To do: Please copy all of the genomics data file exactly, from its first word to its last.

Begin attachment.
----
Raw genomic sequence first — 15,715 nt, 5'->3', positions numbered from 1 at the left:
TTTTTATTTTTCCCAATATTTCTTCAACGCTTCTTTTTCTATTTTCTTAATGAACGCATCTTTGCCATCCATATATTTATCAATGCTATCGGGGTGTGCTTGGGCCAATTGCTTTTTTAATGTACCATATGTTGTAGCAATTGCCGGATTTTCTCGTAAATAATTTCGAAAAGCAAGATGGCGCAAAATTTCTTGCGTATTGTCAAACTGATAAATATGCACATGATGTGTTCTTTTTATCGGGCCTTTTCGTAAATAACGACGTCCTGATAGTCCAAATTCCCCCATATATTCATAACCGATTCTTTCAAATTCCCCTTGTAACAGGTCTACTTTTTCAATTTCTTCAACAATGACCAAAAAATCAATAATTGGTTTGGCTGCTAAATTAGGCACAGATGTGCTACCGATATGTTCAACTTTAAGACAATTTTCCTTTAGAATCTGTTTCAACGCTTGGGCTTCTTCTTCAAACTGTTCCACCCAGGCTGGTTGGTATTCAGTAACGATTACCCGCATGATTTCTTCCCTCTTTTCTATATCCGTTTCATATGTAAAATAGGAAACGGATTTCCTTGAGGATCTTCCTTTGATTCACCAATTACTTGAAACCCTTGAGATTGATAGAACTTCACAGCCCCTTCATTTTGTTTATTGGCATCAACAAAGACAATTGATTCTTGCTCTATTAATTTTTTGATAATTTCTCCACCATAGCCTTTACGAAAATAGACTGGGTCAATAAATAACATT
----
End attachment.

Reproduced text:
Raw genomic sequence first — 15,715 nt, 5'->3', positions numbered from 1 at the left:
TTTTTATTTTTCCCAATATTTCTTCAACGCTTCTTTTTCTATTTTCTTAATGAACGCATCTTTGCCATCCATATATTTATCAATGCTATCGGGGTGTGCTTGGGCCAATTGCTTTTTTAATGTACCATATGTTGTAGCAATTGCCGGATTTTCTCGTAAATAATTTCGAAAAGCAAGATGGCGCAAAATTTCTTGCGTATTGTCAAACTGATAAATATGCACATGATGTGTTCTTTTTATCGGGCCTTTTCGTAAATAACGACGTCCTGATAGTCCAAATTCCCCCATATATTCATAACCGATTCTTTCAAATTCCCCTTGTAACAGGTCTACTTTTTCAATTTCTTCAACAATGACCAAAAAATCAATAATTGGTTTGGCTGCTAAATTAGGCACAGATGTGCTACCGATATGTTCAACTTTAAGACAATTTTCCTTTAGAATCTGTTTCAACGCTTGGGCTTCTTCTTCAAACTGTTCCACCCAGGCTGGTTGGTATTCAGTAACGATTACCCGCATGATTTCTTCCCTCTTTTCTATATCCGTTTCATATGTAAAATAGGAAACGGATTTCCTTGAGGATCTTCCTTTGATTCACCAATTACTTGAAACCCTTGAGATTGATAGAACTTCACAGCCCCTTCATTTTGTTTATTGGCATCAACAAAGACAATTGATTCTTGCTCTATTAATTTTTTGATAATTTCTCCACCATAGCCTTTACGAAAATAGACTGGGTCAATAAATAACATT